In warm water oceans, I like to swim out past the breakers, float on my back, and fall asleep.
I put myself through grad school buying cars for people who were intimidated by, or just didn’t want to deal with, pushy car salesmen.
As a child, like the character Taylor in my novel, I truly believed kids came from wolves, that children, dogs, and puppies were all one species, and adult humans quite another. I’ve never quite recovered from the shock.
I once jumped into a wild winter sea off the coast of Big Sur to rescue a friend and her dog, knowing I would die. But I didn’t, and we all made it out alive.
For years after I survived being swept out to sea in Big Sur while rescuing a friend and her dog, I would have random people all over the world come up to me and tell me about their near drowning experiences. Or I’d be swimming under a waterfall in Kauai or off the coast of Mexico and someone would call out to me to save them. Complete strangers, but somehow they knew. Fortunately, that doesn’t happen anymore.
I used to ride freight trains as a kid. Last year, heading down to Portland from Seattle, I rode inside the train car like a regular passenger for the first time in 50 years. Very warm and comfy, though the view wasn’t anywhere near as nice as when you’re laying out on an open piggy back car with nothing but sky above and scenery hurtling by on both sides with no walls, windows or guard rails to block the view.
I once stole a pair of cowboy books and faked a Texas drawl to get a job working on a horse ranch. Fell in love with horses and still have a southern twang that people can’t figure out coming from a girl raised in L.A.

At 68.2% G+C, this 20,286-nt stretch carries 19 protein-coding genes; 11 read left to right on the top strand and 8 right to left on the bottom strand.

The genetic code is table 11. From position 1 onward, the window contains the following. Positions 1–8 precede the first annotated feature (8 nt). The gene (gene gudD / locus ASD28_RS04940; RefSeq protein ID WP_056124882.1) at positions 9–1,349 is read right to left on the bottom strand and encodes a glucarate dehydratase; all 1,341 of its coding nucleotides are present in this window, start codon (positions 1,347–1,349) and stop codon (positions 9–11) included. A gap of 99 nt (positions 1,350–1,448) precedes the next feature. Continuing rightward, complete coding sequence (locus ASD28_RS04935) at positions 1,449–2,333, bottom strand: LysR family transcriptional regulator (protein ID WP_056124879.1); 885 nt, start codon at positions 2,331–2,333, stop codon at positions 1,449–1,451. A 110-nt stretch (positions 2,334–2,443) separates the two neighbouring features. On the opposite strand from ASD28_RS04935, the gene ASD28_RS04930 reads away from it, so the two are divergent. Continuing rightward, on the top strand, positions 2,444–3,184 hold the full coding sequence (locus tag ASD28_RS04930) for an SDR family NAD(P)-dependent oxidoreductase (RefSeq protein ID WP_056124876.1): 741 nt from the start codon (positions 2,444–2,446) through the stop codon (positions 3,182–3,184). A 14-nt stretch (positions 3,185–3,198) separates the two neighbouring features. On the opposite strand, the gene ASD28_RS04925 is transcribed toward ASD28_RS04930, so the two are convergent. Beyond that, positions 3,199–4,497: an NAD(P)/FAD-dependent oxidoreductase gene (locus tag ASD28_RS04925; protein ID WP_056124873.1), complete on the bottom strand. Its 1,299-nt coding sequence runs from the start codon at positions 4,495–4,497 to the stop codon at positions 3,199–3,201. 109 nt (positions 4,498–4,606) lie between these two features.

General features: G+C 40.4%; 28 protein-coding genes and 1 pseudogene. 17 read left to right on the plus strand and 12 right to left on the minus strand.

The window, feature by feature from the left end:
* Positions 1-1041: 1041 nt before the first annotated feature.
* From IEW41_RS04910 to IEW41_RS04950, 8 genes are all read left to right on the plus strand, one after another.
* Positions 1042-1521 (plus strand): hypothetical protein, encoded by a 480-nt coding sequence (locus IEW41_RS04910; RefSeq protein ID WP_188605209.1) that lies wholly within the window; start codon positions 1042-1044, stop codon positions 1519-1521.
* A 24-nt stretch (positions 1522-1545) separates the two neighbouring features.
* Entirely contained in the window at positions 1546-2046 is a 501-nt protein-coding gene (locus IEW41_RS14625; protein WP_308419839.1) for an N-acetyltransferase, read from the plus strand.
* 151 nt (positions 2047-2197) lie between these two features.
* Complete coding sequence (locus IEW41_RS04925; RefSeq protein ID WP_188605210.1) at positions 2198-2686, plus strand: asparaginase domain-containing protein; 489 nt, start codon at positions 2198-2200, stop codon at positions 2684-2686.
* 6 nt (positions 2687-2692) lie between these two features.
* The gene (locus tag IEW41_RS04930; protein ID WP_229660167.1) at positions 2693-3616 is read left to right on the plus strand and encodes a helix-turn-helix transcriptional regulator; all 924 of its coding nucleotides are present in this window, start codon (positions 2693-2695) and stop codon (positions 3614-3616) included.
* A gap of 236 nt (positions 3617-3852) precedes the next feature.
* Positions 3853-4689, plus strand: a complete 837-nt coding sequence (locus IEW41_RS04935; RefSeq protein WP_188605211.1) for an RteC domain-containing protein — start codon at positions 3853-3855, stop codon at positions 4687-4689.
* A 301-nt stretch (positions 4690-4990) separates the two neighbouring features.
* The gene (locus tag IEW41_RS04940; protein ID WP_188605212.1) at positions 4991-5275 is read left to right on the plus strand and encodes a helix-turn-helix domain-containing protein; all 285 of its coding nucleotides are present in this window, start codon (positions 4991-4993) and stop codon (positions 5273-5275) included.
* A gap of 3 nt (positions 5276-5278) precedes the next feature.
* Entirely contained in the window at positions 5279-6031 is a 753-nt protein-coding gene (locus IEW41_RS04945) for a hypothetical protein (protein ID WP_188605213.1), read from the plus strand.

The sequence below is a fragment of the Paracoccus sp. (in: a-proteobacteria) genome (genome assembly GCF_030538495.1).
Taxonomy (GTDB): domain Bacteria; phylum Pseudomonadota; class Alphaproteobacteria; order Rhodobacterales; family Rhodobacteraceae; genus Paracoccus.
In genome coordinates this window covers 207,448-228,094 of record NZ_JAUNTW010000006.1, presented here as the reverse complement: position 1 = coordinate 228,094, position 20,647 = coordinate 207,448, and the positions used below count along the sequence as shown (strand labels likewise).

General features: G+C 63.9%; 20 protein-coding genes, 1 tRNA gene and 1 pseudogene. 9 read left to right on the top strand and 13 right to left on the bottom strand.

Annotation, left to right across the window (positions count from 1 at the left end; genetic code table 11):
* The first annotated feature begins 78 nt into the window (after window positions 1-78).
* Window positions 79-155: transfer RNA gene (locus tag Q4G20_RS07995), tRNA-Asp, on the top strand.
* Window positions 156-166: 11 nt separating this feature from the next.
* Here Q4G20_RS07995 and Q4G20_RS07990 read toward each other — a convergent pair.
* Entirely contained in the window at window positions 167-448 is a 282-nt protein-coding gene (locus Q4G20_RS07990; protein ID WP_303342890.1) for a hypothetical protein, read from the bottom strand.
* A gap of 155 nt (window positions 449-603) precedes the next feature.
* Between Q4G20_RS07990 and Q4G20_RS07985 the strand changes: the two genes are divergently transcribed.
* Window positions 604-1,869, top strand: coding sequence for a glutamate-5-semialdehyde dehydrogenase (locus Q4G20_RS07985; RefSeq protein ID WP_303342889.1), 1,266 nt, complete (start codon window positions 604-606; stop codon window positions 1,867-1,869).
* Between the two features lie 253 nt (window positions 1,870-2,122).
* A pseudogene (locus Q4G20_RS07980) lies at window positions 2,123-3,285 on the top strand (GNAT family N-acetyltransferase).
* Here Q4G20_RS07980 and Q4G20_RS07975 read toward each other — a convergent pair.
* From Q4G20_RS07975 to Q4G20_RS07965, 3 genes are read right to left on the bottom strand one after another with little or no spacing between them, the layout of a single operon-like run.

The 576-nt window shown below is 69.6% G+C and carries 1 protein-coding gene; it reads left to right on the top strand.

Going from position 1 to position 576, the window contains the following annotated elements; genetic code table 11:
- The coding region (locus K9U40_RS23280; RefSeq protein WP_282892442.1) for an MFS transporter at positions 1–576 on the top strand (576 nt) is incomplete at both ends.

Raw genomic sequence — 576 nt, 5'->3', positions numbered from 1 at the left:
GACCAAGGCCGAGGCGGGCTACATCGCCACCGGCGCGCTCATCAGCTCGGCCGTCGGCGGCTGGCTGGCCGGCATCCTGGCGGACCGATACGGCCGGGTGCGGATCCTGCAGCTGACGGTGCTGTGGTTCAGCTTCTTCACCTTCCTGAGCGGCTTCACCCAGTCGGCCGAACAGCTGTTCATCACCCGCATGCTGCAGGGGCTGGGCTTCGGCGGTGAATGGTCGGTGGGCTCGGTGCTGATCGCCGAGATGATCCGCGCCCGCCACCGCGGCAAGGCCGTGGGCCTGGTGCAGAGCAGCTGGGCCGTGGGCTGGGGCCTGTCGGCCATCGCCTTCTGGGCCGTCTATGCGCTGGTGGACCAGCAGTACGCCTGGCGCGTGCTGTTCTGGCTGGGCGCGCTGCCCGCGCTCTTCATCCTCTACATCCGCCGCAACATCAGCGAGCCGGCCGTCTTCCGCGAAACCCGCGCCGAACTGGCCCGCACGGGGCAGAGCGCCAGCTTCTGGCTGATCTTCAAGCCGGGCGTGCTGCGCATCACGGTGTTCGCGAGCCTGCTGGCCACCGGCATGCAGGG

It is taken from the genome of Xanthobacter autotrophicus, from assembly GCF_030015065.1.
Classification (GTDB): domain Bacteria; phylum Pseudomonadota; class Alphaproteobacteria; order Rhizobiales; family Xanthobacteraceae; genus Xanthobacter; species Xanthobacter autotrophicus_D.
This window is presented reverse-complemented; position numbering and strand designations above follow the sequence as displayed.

As I child I used to sleep in trees.
I live with two hooligan adolescent German Shepherd rescue dogs, and a one-eyed rescue kitty named Uma.
I barely passed high school English classes, and didn’t start college until I was almost 40 years old, so terrified I threw up in the bushes outside my first classroom. Now I’m a university professor with tenure. Go figure!
I teach writing as an act of resistance and empowerment at a university that used to be an army base and is still filled with abandoned barracks, ghost soldiers, and unexploded ordnance.
I’ve worked as a ranch hand, janitor, typesetter, press operator, newspaper deliverer, waitress, bartender, landscaper, secretary, factory worker, and assistant director for a non-profit prisoner advocacy program.
Debra Busman 
reads @ Elliott Bay Book Company
Wed. June 24th
Her interview with March Twisdale,
on Prose, Poetry & Purpose
11am on Sat. & Sun. on 101.9FM KVSH
or listenable 24/7 here:
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